This is done by a simple blood draw and tests for a few substances that can indicate whether your baby has certain birth defects, such as Down syndrome. Some women decide not to get these tests due to personal or religious preferences. Talk to your doctor or midwife to weigh the pros and cons.
A few weeks later, your doctor may offer to do an amniocentesis, or “amnio,” another test for genetic disorders and chromosomal abnormalities. This is a bit more complex: Your doctor will extract a small amount of amniotic fluid using a thin needle inserted through your abdomen. The American College of Obstetricians and Gynecologists reports there is a small risk of miscarriage with amniocentesis, with one loss for every 300 to 500 procedures.
4. Decide whether you want to learn the baby’s sex.
Between 16 and 20 weeks, you will almost definitely do a big anatomy ultrasound.
The technician will pay close attention to how baby is developing, and can get the first good look at whether you’re having a boy or girl. This could very well be your last ultrasound, so decide in advance if you want to know the baby’s sex or go Team Green until the end.
5. Book a babymoon.
Before even simple day trips start to require multiple bags, car seats and strollers, take advantage of your freedom with a romantic getaway.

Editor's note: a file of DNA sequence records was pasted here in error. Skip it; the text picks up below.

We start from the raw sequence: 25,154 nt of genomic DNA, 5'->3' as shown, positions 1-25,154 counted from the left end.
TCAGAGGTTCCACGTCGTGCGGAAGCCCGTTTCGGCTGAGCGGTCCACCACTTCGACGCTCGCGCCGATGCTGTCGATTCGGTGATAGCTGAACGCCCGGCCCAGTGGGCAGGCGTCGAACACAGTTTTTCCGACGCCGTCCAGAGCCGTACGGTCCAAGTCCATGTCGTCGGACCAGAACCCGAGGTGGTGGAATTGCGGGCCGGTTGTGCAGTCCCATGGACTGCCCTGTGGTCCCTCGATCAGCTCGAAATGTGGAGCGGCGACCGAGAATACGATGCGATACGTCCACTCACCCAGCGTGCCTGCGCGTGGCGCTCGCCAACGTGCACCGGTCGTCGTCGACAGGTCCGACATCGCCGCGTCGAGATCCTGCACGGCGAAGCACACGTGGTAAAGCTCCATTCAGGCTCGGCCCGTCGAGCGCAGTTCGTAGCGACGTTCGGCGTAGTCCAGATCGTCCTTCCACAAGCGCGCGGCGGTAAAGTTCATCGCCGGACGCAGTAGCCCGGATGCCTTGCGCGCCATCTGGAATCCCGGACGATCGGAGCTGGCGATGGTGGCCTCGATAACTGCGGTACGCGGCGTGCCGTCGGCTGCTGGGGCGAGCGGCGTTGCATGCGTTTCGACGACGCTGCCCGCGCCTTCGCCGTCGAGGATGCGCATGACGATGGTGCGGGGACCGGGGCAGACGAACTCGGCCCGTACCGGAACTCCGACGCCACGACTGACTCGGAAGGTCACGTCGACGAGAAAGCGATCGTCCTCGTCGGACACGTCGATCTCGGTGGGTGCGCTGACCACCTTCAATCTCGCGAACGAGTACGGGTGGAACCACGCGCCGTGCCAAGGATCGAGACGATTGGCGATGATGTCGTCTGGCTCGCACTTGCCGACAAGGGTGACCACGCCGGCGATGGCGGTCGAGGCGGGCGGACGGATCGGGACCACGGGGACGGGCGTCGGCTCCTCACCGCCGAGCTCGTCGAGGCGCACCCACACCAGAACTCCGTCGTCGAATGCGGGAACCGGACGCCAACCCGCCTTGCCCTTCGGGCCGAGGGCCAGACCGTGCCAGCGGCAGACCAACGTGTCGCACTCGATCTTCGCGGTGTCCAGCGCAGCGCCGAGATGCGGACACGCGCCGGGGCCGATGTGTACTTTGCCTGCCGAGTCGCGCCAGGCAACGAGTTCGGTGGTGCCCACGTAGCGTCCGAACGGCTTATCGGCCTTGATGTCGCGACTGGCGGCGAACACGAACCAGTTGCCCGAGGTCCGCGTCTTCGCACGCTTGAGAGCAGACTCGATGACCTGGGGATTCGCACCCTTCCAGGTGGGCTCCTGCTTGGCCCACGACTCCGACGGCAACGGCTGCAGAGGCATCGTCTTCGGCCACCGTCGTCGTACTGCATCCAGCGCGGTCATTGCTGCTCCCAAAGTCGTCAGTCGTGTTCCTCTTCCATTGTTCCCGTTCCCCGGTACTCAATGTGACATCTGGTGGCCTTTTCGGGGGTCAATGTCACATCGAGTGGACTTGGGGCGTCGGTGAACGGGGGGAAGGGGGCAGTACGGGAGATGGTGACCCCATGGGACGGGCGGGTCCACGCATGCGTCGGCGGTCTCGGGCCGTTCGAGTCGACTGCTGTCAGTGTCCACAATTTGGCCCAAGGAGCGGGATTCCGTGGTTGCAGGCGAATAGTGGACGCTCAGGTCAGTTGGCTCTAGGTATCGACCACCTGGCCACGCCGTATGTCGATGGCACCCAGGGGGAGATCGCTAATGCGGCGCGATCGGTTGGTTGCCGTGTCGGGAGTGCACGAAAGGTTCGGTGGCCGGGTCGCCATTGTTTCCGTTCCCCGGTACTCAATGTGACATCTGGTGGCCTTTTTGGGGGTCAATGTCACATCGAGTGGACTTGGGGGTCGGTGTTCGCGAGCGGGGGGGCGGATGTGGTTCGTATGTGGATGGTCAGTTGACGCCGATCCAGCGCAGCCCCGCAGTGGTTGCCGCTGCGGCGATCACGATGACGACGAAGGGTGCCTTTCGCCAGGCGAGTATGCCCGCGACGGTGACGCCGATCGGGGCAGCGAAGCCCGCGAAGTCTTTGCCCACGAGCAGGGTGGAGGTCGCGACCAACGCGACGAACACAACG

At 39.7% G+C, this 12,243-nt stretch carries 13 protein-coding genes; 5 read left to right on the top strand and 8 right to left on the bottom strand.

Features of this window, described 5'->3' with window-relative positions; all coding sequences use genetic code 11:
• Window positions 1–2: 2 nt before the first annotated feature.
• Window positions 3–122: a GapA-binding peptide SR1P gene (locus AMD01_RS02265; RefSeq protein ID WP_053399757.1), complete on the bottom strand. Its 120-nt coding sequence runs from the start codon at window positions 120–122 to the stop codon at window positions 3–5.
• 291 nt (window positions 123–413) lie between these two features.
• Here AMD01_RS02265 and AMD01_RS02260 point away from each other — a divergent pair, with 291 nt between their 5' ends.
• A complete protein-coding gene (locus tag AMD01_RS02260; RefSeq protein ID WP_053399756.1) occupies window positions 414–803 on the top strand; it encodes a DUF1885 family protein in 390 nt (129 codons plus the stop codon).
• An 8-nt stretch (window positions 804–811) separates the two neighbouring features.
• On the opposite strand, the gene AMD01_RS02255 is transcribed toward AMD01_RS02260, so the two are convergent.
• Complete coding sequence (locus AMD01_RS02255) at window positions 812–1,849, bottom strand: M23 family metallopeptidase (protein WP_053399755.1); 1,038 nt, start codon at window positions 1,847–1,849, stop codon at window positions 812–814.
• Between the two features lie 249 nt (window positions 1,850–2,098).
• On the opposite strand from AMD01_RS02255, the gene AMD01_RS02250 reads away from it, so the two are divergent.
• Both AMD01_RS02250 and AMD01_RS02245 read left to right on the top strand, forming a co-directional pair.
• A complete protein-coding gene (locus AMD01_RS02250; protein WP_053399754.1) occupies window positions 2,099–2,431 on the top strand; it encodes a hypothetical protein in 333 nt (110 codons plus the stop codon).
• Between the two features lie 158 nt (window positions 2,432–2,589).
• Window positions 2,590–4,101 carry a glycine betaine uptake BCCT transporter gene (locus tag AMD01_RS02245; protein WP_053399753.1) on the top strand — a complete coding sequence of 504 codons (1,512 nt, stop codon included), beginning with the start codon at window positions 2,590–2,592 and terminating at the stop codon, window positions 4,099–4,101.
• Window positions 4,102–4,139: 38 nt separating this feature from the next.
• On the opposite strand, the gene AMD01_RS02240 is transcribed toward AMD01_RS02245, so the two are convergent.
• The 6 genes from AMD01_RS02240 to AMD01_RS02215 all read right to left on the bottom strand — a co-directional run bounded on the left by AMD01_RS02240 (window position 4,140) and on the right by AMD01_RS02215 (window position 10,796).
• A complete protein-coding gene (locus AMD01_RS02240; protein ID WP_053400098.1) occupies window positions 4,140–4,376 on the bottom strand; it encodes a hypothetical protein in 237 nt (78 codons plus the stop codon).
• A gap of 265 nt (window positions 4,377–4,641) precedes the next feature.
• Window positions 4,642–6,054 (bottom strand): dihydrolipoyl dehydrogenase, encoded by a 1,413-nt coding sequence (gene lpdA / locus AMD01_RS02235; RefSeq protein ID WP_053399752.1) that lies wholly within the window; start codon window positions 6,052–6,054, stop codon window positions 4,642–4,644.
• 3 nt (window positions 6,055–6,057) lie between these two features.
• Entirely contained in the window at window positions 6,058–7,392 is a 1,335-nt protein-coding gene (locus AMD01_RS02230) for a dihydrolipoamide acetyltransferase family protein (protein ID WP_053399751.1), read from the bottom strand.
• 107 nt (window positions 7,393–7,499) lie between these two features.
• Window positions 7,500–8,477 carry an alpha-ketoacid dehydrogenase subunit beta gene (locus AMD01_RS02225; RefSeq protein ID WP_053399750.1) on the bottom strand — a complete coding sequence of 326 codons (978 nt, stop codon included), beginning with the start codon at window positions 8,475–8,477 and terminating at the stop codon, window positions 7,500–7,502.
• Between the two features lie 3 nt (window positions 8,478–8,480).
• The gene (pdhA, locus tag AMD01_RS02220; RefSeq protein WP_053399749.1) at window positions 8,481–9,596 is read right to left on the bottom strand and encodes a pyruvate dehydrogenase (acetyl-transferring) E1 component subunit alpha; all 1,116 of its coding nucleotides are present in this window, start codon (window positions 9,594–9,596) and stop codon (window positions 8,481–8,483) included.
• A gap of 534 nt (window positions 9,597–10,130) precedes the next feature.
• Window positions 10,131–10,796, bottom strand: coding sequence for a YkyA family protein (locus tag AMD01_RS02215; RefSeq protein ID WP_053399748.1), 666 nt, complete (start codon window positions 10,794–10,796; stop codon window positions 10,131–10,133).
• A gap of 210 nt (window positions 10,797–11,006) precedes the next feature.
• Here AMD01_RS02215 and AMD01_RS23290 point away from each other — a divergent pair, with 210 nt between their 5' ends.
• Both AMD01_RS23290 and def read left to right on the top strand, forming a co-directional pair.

You can go big with a vacation like a cruise (be warned that most companies won’t allow you to sail after 24 weeks) or keep it simple with a staycation. Just make an effort to spend some quality, one-on-one time with your sweetie.
6. Decide about working with a doula.
You’ve likely decided whether to use an OB or midwife by now.
For some women who chose to use a doctor but want more consistent support or hope for a medication-free labor, adding a doula to the equation is a great option. Birth doulas provide continuous physical, emotional and informational support to the mother before, during and just after birth. We’re grateful for that!
7. Invest in some flattering maternity clothes.
It can be really exciting when you first get a true baby bump, but that joy can give way to frustration when your old wardrobe staples don’t fit. Maternity clothes aren’t only comfortable (so, so comfortable!) but can also boost your confidence.